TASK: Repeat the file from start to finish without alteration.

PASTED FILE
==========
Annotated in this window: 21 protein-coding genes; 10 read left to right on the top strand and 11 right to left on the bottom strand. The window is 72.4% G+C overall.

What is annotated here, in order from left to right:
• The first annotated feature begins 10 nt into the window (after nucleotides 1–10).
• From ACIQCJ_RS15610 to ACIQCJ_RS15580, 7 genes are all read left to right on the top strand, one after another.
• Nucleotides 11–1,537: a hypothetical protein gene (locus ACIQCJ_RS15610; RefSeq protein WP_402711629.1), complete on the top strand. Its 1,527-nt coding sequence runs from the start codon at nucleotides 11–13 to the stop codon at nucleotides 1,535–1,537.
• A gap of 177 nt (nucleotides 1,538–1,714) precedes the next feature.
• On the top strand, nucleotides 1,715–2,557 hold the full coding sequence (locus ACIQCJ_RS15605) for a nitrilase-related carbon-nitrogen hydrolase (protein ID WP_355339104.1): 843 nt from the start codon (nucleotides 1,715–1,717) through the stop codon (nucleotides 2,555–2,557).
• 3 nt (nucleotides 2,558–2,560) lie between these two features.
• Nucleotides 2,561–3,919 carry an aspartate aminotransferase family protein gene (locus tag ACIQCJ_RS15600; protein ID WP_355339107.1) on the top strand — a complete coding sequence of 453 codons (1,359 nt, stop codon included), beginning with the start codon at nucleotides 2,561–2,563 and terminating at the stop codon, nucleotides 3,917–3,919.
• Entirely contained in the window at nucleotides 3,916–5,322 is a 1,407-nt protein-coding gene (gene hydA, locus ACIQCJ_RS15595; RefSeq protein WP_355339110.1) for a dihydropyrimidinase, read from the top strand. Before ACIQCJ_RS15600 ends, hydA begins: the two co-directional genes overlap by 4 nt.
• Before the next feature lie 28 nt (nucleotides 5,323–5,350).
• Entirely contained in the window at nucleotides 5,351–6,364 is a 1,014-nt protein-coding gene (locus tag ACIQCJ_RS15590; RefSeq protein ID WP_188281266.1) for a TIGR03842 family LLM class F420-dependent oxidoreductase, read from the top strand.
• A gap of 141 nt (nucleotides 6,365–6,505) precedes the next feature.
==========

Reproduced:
Annotated in this window: 21 protein-coding genes; 10 read left to right on the top strand and 11 right to left on the bottom strand. The window is 72.4% G+C overall.

What is annotated here, in order from left to right:
• The first annotated feature begins 10 nt into the window (after nucleotides 1–10).
• From ACIQCJ_RS15610 to ACIQCJ_RS15580, 7 genes are all read left to right on the top strand, one after another.
• Nucleotides 11–1,537: a hypothetical protein gene (locus ACIQCJ_RS15610; RefSeq protein WP_402711629.1), complete on the top strand. Its 1,527-nt coding sequence runs from the start codon at nucleotides 11–13 to the stop codon at nucleotides 1,535–1,537.
• A gap of 177 nt (nucleotides 1,538–1,714) precedes the next feature.
• On the top strand, nucleotides 1,715–2,557 hold the full coding sequence (locus ACIQCJ_RS15605) for a nitrilase-related carbon-nitrogen hydrolase (protein ID WP_355339104.1): 843 nt from the start codon (nucleotides 1,715–1,717) through the stop codon (nucleotides 2,555–2,557).
• 3 nt (nucleotides 2,558–2,560) lie between these two features.
• Nucleotides 2,561–3,919 carry an aspartate aminotransferase family protein gene (locus tag ACIQCJ_RS15600; protein ID WP_355339107.1) on the top strand — a complete coding sequence of 453 codons (1,359 nt, stop codon included), beginning with the start codon at nucleotides 2,561–2,563 and terminating at the stop codon, nucleotides 3,917–3,919.
• Entirely contained in the window at nucleotides 3,916–5,322 is a 1,407-nt protein-coding gene (gene hydA, locus ACIQCJ_RS15595; RefSeq protein WP_355339110.1) for a dihydropyrimidinase, read from the top strand. Before ACIQCJ_RS15600 ends, hydA begins: the two co-directional genes overlap by 4 nt.
• Before the next feature lie 28 nt (nucleotides 5,323–5,350).
• Entirely contained in the window at nucleotides 5,351–6,364 is a 1,014-nt protein-coding gene (locus tag ACIQCJ_RS15590; RefSeq protein ID WP_188281266.1) for a TIGR03842 family LLM class F420-dependent oxidoreductase, read from the top strand.
• A gap of 141 nt (nucleotides 6,365–6,505) precedes the next feature.